- Perform a Marketing assessment
- Create a Marketing strategy and policy
- Create a Marketing plan
- Develop a Marketing operations manual
- Publish a Website
- Create a Web operations manual
- Maintain your Website
- Perform a Social media assessment
- Create a Social media strategy and policy
- Create one or more Social media accounts for your business
- Maintain your Social media presence. Social media may include the following (please leave a comment if you know others).
- Google and dozens of other search engines
Confused about where to start or how far to go? Let me help!
- Share your experience below. What worked for your business and what didn’t? Why or why not?
- Let me know in the comments below if I’ve met my purposes.
7 Online Reputation Management Resources
Not all are specifically for businesses. Please leave a comment below if you know others.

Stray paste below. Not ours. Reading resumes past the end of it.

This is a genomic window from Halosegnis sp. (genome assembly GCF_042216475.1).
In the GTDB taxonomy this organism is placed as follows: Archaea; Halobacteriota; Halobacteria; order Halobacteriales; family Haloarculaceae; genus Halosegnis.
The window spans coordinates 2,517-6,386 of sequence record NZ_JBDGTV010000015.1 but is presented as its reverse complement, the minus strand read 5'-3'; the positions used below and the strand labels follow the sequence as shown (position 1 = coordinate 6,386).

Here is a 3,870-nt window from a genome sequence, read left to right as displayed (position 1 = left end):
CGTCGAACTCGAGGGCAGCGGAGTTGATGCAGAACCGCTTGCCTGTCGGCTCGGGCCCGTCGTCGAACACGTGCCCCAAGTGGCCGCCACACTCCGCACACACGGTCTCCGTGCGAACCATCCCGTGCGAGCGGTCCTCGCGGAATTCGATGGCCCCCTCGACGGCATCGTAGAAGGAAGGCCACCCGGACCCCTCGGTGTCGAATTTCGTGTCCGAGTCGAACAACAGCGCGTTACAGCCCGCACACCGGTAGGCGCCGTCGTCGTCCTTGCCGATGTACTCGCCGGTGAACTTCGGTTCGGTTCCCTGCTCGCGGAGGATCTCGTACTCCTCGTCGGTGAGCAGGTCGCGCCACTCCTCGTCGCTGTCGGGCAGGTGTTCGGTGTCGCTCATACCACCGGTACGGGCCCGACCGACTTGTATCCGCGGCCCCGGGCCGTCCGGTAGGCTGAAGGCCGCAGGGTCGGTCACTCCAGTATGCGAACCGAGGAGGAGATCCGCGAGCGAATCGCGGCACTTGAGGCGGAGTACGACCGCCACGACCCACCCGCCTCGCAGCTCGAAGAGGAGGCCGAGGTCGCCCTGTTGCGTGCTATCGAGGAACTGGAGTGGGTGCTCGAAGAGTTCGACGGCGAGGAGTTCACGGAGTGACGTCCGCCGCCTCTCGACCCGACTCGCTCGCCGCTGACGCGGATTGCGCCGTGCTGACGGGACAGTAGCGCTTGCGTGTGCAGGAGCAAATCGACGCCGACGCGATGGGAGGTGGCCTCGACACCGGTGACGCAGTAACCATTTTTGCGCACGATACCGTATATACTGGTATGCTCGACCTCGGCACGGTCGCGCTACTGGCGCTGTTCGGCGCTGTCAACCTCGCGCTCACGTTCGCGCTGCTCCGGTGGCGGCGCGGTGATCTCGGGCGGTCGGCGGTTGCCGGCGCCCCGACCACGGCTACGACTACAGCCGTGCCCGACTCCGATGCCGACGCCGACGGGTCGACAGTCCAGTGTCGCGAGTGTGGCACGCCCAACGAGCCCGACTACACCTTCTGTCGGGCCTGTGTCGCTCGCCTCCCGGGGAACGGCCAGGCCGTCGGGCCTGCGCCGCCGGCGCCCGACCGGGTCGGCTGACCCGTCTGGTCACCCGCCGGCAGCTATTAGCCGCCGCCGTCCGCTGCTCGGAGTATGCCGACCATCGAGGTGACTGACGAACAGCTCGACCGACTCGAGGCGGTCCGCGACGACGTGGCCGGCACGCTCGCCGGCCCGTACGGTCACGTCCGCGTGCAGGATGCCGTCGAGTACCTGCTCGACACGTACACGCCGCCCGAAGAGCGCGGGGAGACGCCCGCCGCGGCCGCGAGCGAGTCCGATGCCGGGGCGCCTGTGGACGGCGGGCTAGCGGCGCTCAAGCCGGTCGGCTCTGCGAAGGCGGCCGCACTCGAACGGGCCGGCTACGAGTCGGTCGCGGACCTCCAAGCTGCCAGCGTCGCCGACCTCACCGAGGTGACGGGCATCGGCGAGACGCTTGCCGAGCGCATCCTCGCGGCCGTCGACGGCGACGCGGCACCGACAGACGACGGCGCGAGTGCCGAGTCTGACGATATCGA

- Brandyourself.com (My personal page, as an example)
- Remote.com (formerly branded.me. My personal page, as an example)
5 Local Business Reputation Management Resources
Please leave a comment if you know others.
- Industry associations
- Local leads clubs
- Professional associations
- Chamber of Commerce
- Better Business Bureau
Brand Development Resources
Audience For This Post
- Local business owners and operators who are getting crushed on the internet at yelp and search engines.
- Local business owners and operators who are ready to crush their competition.
- medical offices
- dry cleaners
- real estate agents
General Purpose Of This Post
- Provoke business owners’ and managers’ concerns they’re not connecting to their biggest audience and they’re giving business to their competitors.
- Inspire business owners and managers to take action to better reach and manage relationships with their prospects and customers.
- Enable business owners and managers to build sustainable business processes that make these skills ongoing marketing strengths of their company.
Specific Purpose Of This Post
Readers will take action and improve their business, serve their customers better, or contact me to discuss their concerns, ideas, fears and opportunities. If they need help, they’ll let me help them create and run their most valuable business.
Originally published at Dylan Cornelius.